Friday, May 01, 2015

Guy Friday- Petlandia

PetlandiaHannan, Peter. Petlandia.
April 28th 2015 by Scholastic Press
E ARC from Edelweiss Above the Treeline

Madame Wigglesworth is fed up with her people after they have the audacity to bring home Grub, a dog, and rub his belly as if it were sacred. After he gets a better Halloween costume than she does, she forms a plan-- the humans must go. With the help of Honeybaked Hamster and Clowny the fish, the humans' bed is pushed out into the yard, and the doors locked against them. All goes well until a vote ends in GRUB being the president. This clearly won't wrok, so Madame brings rats up from the basement to count toward the vote. During her reign, she insists on being waited on hand and paw, so Grub retaliates by bringing in some frogs. This struggle goes back and forth (as no humans appear, and the house gets messier and messier!), and eventually the insect population, especially termites, exceeds the "pet" population.
Strengths: While students will be attracted by the pictures and the goofy pets, I thought this had some interesting messages about power, and had an almost folk tale feel to the story. If all notebook novels made me laugh this much, I wouldn't mind some students being so addicted to them.
Weaknesses: I'm betting on a paper-over-board binding. Sigh. Maybe I'll be wrong, but with the wear these books get, I wish there were old fashioned Gibraltar Bound bindings.
What I really think: I've been looking for notebook novels for my struggling readers, and this is perfect. At 144 pages, with a lot of pictures, this will never be on the shelf and is actually much funnier than something like Hissy Fitz. Madame Wigglesworth is a hoot!

I've always felt conflicted about my "books for boys" focus. I do believe that it is harder to find books for boys-- not as many are written and published. I'm expecting a shipment from Half Price Books of books to pass out to children after all the library books are due, and out of six huge boxes, my bet is that no more than three will be about football or basketball. The vast majority will have pretty girls in ballgowns on the cover.

We are currently doing a Princess in Black promotion where we are trying to fill up the circulation card with ALL BOYS. The girls are welcome to read the book, of course, but we want to mail the card to Shannon Hale to show her that we don't agree that only middle school girls should be invited to here her speak. If I can get 8th grade boys to check out Princess in Black and admit that it's amusing, I will have no trouble getting everyone in the school to read the following:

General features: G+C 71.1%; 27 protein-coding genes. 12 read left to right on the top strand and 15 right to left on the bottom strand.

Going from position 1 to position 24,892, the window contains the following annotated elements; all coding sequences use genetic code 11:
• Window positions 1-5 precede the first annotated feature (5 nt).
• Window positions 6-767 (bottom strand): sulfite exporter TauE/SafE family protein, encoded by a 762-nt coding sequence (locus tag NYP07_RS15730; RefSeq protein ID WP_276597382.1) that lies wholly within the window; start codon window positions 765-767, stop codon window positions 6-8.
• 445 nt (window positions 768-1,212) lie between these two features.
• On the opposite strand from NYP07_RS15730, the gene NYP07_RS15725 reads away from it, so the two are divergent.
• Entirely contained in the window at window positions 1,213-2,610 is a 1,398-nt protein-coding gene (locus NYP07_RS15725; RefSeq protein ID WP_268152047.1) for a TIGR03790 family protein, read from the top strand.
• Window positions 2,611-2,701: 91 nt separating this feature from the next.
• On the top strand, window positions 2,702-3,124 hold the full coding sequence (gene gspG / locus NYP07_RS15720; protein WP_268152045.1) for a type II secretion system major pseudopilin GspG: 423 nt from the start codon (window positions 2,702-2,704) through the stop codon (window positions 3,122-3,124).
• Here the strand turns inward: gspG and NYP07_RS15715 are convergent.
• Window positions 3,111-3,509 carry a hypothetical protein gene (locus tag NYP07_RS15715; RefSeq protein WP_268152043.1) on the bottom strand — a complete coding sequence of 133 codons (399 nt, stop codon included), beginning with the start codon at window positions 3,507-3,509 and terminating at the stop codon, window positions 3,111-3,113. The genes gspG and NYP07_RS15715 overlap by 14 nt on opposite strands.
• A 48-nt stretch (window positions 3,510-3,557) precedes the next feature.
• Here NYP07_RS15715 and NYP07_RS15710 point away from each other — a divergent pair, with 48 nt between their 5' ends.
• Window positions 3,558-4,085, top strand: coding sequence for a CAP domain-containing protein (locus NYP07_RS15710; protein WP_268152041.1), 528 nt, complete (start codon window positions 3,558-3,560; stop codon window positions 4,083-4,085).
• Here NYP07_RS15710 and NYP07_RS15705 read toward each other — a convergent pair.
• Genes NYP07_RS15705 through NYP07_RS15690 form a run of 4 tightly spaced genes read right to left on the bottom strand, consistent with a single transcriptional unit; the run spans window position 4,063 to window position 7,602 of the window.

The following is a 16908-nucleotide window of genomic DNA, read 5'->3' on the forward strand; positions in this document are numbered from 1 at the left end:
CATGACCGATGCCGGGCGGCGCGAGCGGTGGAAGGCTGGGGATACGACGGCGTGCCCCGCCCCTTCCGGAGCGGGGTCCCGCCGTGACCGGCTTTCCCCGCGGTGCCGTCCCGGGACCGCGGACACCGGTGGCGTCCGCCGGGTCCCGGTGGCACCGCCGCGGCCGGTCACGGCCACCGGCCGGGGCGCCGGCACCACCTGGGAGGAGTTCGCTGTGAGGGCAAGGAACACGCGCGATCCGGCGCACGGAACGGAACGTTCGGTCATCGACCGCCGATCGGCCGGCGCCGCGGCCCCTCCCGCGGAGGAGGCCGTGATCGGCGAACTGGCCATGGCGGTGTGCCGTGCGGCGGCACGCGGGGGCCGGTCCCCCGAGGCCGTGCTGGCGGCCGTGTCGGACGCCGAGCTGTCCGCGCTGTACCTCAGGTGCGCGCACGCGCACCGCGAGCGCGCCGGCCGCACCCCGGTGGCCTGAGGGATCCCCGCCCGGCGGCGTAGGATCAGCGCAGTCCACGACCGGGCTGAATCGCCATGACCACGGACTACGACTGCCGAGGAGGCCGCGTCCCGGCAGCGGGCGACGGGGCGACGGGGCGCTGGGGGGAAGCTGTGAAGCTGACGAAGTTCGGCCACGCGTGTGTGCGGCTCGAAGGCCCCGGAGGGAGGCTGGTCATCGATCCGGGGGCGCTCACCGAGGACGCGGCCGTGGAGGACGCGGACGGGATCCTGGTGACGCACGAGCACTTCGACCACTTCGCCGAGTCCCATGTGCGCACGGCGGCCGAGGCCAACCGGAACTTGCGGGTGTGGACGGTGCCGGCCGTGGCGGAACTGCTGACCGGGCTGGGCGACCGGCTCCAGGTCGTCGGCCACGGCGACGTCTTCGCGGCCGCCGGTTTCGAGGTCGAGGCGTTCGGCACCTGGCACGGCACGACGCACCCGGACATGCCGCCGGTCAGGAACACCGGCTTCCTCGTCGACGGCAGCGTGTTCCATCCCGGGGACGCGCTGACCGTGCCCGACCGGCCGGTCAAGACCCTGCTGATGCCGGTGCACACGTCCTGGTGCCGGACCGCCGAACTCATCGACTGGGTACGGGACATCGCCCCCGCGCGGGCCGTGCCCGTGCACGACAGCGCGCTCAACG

22504701Jamieson, Victoria. Roller Girl.
March 10th 2015 by Dial Books

In this graphic novel, Astrid and Nicole have been best friends for years, but after Astrid becomes enamored of roller derby and signs up for a summer program, the troubles that the two have had get bigger. Astrid lies to her mother that Nicole is also in the program, choosing to walk home a good distance than admit Nicole's mother can't pick her up. Learning to skate is difficult, and hard work, but Astrid idolizes Rainbow Bite of the Rose City Rollers, so hangs in there and puts in the hard work. She makes new friends, dies her hair, and eventually comes clean to her mother and makes her peace with Nicole.
Strengths: Since students will read books about extreme dental trauma or bratty siblings on a boring car trip if done in this format, this is a no brainer. Sports, friend drama, independence-- all things students like. Wanting to do something that turns out to require a lot of hard work, and a child who is willing to put in that hard work-- something I like! We need more books about students with particular interests and passions. Decent dust jacketed binding as well. It's like Christmas! Buying two copies.
Weaknesses: There were a couple of scenes, like the hair dying, that dragged a bit, but in general this was well plotted, had characters that grew during the book, and rang true.
What I really think: Liked this much better than a lot of graphic novels, although anything that encourages students to dye their hair and glamorizes tattoos is never going to be my personal favorite!


  1. Please don't feel conflicted. You're doing a very humanitarian thing. Boys need the encouragement to read and goodness knows there are enough roadblocks, barriers and pressures to dissuade them.
    And now I'm off to find The Princess in Black. Sounds intriguing.

  2. Petlandia is not is our system but I've contacted She Who Orders Books and will see if we get it.

  3. Anonymous1:02 PM EST

    What other books would you recommend for a nine year old girl who loved Roller Girl so much, she's reading it over and over? She also enjoyed a Taylor Swift biography from Scholastic. And a Sports Illustrated book, "Don't Break the Balance Beam" (she's a gymnast). You clearly have a gift in knowing this YA material so well. Thank you!

  4. There are so few books with gymnastics! Maybe Morgan's Saving the Team, although it's soccer. There's lots of good friend drama. I am also enjoying some easy chapter books like Katie Kazoo, some by Claudia Mills, Springstubb's Cody books. I think sometimes getting a chapter book the same length as a graphic novel works well, although you can always investigate Telgemeier and Holm's books.